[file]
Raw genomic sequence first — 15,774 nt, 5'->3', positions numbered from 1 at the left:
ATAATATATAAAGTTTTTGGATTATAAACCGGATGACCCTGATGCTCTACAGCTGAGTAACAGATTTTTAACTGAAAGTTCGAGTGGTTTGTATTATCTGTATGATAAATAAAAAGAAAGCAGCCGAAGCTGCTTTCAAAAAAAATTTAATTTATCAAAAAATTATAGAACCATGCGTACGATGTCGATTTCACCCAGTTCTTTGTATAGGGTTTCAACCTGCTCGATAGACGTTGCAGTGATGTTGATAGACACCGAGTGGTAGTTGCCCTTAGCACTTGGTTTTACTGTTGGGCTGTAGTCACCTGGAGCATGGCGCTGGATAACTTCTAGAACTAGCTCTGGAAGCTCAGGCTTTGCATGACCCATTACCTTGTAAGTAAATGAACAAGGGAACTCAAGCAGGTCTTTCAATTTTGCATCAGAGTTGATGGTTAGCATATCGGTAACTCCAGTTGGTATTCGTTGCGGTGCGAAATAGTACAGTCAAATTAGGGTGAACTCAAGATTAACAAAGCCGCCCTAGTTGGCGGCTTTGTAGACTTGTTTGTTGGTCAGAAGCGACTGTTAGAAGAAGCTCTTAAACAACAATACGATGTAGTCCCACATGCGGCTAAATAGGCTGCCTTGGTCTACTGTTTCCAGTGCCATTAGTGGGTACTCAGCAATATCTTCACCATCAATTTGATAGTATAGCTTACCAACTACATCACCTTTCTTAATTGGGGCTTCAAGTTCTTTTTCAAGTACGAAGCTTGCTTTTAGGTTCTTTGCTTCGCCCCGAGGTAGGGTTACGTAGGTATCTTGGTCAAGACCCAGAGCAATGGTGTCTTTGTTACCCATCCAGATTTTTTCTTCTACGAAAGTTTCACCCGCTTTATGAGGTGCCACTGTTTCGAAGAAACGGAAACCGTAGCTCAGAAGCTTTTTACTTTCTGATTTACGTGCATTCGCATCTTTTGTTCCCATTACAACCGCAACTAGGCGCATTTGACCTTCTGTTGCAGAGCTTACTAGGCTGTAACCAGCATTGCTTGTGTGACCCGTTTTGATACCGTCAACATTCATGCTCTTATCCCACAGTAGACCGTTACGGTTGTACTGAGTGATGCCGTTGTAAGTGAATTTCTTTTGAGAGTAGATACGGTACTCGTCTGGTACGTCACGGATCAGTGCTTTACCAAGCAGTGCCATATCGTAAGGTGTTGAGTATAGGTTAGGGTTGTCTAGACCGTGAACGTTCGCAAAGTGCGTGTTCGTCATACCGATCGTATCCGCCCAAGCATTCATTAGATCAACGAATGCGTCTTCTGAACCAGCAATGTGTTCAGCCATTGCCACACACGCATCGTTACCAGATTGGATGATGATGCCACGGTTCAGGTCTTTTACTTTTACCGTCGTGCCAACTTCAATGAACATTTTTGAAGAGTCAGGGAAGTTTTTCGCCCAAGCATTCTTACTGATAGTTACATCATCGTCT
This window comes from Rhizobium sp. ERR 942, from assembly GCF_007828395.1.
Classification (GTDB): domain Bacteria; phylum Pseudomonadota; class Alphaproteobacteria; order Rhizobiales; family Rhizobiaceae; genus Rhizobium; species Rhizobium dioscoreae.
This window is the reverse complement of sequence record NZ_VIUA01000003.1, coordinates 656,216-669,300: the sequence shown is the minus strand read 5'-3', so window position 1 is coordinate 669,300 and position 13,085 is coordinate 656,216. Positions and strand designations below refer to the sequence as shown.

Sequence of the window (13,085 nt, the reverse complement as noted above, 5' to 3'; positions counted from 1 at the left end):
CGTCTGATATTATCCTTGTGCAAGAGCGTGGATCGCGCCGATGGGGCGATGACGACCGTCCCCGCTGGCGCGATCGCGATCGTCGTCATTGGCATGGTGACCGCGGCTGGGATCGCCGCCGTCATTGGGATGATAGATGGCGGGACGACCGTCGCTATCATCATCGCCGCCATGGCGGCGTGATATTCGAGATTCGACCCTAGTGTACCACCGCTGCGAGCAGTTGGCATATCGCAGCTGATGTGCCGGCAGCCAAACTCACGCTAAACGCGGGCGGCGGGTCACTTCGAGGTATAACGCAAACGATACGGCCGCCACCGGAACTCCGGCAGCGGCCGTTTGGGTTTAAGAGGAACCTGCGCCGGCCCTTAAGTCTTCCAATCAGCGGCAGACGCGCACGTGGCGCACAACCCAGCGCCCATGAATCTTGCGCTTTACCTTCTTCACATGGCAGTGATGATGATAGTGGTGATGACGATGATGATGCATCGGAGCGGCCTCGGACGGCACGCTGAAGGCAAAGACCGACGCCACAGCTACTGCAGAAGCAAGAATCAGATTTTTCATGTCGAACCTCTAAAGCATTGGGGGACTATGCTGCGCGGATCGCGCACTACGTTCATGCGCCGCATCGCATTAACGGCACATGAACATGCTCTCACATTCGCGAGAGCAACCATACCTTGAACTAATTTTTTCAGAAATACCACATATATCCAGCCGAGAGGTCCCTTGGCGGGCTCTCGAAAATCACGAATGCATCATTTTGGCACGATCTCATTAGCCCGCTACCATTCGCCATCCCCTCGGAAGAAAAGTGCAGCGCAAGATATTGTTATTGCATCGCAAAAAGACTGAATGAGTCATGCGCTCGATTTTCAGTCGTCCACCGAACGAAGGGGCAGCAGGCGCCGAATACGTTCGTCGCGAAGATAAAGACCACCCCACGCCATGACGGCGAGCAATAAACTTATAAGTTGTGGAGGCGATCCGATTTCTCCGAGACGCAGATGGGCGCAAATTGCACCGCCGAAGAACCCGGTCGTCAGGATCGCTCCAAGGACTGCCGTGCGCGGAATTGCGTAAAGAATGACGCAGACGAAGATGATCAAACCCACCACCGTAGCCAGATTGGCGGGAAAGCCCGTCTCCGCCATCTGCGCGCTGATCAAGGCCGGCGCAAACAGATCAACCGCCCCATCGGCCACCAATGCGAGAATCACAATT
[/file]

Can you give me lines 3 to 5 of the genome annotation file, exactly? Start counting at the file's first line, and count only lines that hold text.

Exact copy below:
This window comes from Rhizobium sp. ERR 942, from assembly GCF_007828395.1.
Classification (GTDB): domain Bacteria; phylum Pseudomonadota; class Alphaproteobacteria; order Rhizobiales; family Rhizobiaceae; genus Rhizobium; species Rhizobium dioscoreae.
This window is the reverse complement of sequence record NZ_VIUA01000003.1, coordinates 656,216-669,300: the sequence shown is the minus strand read 5'-3', so window position 1 is coordinate 669,300 and position 13,085 is coordinate 656,216. Positions and strand designations below refer to the sequence as shown.